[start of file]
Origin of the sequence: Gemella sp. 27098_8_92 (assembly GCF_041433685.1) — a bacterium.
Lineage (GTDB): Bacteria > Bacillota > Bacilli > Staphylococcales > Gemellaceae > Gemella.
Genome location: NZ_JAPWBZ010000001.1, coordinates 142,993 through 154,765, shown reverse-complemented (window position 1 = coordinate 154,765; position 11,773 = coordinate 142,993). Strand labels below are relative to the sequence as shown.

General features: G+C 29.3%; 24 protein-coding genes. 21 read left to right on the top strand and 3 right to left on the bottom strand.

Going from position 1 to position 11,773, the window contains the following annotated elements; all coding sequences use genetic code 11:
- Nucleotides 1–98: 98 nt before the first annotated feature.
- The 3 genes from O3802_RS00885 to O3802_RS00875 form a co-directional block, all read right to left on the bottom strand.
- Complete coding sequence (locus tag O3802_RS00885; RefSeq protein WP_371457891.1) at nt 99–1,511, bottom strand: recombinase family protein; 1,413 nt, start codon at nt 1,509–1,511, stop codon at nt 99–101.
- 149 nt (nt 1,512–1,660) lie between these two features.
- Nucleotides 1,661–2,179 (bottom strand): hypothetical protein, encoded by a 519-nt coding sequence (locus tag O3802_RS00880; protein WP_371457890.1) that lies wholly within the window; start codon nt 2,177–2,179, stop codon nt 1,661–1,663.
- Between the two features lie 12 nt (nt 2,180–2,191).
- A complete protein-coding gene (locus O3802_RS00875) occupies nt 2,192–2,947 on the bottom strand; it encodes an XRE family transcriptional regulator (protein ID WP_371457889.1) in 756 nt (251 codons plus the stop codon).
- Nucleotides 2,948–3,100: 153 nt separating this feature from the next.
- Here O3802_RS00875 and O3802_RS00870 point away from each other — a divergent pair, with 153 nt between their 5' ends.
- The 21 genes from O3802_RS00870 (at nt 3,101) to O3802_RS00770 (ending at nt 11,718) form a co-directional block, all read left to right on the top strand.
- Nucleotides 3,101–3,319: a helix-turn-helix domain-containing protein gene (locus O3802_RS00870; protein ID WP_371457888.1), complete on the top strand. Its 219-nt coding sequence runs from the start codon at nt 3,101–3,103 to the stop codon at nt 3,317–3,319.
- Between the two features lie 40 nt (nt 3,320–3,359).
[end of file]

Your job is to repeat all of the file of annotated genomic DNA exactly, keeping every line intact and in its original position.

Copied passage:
Origin of the sequence: Gemella sp. 27098_8_92 (assembly GCF_041433685.1) — a bacterium.
Lineage (GTDB): Bacteria > Bacillota > Bacilli > Staphylococcales > Gemellaceae > Gemella.
Genome location: NZ_JAPWBZ010000001.1, coordinates 142,993 through 154,765, shown reverse-complemented (window position 1 = coordinate 154,765; position 11,773 = coordinate 142,993). Strand labels below are relative to the sequence as shown.

General features: G+C 29.3%; 24 protein-coding genes. 21 read left to right on the top strand and 3 right to left on the bottom strand.

Going from position 1 to position 11,773, the window contains the following annotated elements; all coding sequences use genetic code 11:
- Nucleotides 1–98: 98 nt before the first annotated feature.
- The 3 genes from O3802_RS00885 to O3802_RS00875 form a co-directional block, all read right to left on the bottom strand.
- Complete coding sequence (locus tag O3802_RS00885; RefSeq protein WP_371457891.1) at nt 99–1,511, bottom strand: recombinase family protein; 1,413 nt, start codon at nt 1,509–1,511, stop codon at nt 99–101.
- 149 nt (nt 1,512–1,660) lie between these two features.
- Nucleotides 1,661–2,179 (bottom strand): hypothetical protein, encoded by a 519-nt coding sequence (locus tag O3802_RS00880; protein WP_371457890.1) that lies wholly within the window; start codon nt 2,177–2,179, stop codon nt 1,661–1,663.
- Between the two features lie 12 nt (nt 2,180–2,191).
- A complete protein-coding gene (locus O3802_RS00875) occupies nt 2,192–2,947 on the bottom strand; it encodes an XRE family transcriptional regulator (protein ID WP_371457889.1) in 756 nt (251 codons plus the stop codon).
- Nucleotides 2,948–3,100: 153 nt separating this feature from the next.
- Here O3802_RS00875 and O3802_RS00870 point away from each other — a divergent pair, with 153 nt between their 5' ends.
- The 21 genes from O3802_RS00870 (at nt 3,101) to O3802_RS00770 (ending at nt 11,718) form a co-directional block, all read left to right on the top strand.
- Nucleotides 3,101–3,319: a helix-turn-helix domain-containing protein gene (locus O3802_RS00870; protein ID WP_371457888.1), complete on the top strand. Its 219-nt coding sequence runs from the start codon at nt 3,101–3,103 to the stop codon at nt 3,317–3,319.
- Between the two features lie 40 nt (nt 3,320–3,359).